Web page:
My favorite musical moments in this production were the pauses. This is not to say that the orchestra played poorly—quite the opposite. After conductor Fabio Luisi’s orchestra got started on a phrase, they were not shy to continue what they started, crescendoing energetically and even speeding up to get to the climax. But always, before the phrase began, Luisi was willing to hold a fermata or delay the start of a new section just the slightest moment longer than one was expecting. In the tense pause before the beginning of an important phrase, one could feel all the unrealized potential of what was about to happen. But as the wait grew longer, one began to wonder whether it would happen at all.
The strategy of holding long pauses before intensely driven phrases could be reasonable for any music. But it seems especially appropriate for Macbeth. After embarking on a murderous task, Macbeth, warrior that he is, has the physical courage to see it through to its dramatic end, just like the orchestra saw each phrase through to its end. But just before undertaking each new murder, Macbeth always pauses, at the moment when the murder is still only potential, and agonizes about whether he should do it at all. In Macbeth’s reflective pauses, like the orchestra’s, we feel the greatest dramatic tension and witness the most interesting moments of the opera.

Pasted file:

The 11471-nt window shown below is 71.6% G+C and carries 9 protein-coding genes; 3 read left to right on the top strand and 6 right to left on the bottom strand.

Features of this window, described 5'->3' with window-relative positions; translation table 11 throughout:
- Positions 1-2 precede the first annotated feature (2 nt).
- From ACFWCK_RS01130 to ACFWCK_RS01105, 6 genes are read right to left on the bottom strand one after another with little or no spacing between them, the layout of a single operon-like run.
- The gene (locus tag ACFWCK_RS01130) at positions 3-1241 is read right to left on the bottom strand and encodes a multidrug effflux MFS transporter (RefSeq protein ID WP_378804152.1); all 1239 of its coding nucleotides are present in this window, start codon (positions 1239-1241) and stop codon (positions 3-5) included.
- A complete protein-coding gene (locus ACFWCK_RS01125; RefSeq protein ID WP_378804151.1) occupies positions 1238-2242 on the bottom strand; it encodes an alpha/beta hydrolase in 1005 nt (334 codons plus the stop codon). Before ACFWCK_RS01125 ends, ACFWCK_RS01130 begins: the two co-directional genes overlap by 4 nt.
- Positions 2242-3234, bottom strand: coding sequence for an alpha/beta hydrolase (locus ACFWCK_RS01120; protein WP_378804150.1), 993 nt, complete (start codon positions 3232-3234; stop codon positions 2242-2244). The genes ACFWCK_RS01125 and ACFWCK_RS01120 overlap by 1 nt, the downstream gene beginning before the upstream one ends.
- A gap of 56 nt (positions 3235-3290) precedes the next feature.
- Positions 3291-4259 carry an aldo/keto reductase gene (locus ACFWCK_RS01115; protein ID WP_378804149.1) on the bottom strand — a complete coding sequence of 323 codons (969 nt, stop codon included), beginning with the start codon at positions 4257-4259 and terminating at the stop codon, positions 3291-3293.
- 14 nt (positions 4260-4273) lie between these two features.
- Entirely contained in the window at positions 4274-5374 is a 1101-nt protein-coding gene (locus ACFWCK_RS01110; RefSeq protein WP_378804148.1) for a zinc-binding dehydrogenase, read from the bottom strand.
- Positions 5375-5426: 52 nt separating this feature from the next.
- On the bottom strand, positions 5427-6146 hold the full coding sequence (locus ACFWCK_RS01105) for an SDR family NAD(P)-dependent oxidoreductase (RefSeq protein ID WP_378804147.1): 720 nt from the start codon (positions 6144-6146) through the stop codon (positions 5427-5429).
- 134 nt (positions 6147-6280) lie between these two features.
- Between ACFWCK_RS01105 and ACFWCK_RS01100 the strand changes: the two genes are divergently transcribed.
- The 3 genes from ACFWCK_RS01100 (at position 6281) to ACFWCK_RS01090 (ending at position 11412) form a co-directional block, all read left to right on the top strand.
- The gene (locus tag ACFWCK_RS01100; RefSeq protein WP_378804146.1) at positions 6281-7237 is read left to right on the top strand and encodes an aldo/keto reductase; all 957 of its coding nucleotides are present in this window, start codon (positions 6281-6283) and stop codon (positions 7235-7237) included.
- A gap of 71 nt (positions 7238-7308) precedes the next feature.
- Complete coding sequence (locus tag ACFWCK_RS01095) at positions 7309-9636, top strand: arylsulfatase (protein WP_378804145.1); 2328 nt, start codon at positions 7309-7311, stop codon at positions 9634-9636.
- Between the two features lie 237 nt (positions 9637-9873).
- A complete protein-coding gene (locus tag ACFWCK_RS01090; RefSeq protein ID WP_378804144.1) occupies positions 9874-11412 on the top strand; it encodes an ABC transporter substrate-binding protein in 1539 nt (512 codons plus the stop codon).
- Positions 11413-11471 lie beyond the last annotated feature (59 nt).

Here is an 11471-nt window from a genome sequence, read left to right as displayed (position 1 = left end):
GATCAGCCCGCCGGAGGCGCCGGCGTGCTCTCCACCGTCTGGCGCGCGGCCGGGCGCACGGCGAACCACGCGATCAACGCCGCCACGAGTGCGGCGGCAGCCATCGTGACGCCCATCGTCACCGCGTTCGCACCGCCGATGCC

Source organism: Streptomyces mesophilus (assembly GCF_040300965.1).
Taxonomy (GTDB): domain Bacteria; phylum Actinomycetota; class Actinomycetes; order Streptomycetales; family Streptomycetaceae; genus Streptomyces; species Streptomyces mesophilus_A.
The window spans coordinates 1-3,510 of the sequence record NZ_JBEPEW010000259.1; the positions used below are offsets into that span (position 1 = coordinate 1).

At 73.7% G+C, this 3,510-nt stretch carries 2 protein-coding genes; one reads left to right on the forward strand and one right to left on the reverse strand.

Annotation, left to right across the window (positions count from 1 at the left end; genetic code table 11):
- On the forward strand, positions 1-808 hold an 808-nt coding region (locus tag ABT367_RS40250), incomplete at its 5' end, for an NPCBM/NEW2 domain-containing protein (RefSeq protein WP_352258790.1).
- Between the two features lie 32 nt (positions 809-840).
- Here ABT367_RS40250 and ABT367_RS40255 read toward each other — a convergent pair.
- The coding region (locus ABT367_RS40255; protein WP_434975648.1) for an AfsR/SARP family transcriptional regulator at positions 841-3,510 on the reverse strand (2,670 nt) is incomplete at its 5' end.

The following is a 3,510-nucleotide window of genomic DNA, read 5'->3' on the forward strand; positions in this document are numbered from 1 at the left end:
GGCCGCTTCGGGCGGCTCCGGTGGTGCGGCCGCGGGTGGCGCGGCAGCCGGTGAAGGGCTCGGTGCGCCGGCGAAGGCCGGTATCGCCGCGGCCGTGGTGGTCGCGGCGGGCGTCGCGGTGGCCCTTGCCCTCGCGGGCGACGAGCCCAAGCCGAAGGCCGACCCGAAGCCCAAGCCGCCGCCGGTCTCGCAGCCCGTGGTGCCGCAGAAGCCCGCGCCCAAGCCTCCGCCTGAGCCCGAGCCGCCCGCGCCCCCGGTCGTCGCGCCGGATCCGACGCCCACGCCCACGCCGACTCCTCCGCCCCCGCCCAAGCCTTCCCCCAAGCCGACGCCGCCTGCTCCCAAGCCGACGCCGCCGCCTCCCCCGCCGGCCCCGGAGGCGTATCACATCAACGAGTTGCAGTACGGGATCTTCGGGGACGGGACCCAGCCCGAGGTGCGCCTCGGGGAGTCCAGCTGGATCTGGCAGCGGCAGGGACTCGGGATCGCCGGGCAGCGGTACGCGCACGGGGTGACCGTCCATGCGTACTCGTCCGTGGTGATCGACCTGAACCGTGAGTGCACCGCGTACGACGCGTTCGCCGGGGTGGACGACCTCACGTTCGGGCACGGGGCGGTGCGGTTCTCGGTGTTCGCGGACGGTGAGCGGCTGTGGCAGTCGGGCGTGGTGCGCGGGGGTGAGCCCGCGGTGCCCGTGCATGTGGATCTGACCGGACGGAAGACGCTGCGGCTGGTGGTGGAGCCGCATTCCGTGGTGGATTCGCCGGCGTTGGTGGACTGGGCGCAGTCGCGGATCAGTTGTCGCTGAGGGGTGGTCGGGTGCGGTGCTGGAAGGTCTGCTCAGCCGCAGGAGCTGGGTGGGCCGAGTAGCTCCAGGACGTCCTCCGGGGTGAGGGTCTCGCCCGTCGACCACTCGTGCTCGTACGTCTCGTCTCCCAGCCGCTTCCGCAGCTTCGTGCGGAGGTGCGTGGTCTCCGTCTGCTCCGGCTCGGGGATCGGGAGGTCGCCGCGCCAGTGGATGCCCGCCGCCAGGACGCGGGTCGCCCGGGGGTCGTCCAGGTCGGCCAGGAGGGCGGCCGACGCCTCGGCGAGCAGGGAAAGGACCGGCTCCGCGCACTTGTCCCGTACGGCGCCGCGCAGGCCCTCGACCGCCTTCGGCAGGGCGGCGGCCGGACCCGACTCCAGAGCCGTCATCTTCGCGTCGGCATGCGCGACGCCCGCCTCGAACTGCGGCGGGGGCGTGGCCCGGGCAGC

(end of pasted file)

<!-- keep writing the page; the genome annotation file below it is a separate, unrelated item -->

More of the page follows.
Seeing the falling-domino tragic consequences of Macbeth’s murders is like watching a violent car crash unfold in a movie—everything is governed by the laws of physics and therefore essentially predetermined, and it’s hard to resist watching just to see the kinetics and explosions. But the really interesting thing is that before the crash started it wasn’t predetermined. The driver made some free choice that set it all into motion.
G.K. Chesterton, for his part, agreed that the exploration of free will was the most important element of Macbeth. He said that Macbeth was the “one supreme drama” because of its
strong sense of… liberty…the idea that the best man can be as bad as he chooses. You may call Othello a victim of chance. You may call Hamlet a victim of temperament. You cannot call Macbeth anything but a victim of Macbeth.
If an audience member is convinced by Chesterton’s notion that Macbeth is a victim only of himself and his poor choices, he might feel despondent to think that his own decisions have caused a great portion of his own misery. Few of us have committed murder, but which of us has not freely made some terrible decision and been forced to deal with its awful consequences with the knowledge that we alone are to blame? At the same time, if Chesterton is right that “the best man can be as bad as he chooses,” then there would seem to be a natural corollary that the worst man can be as good as he chooses. At any point before the forest marched against Macbeth to kill him, he could have changed course and ceased his wickedness.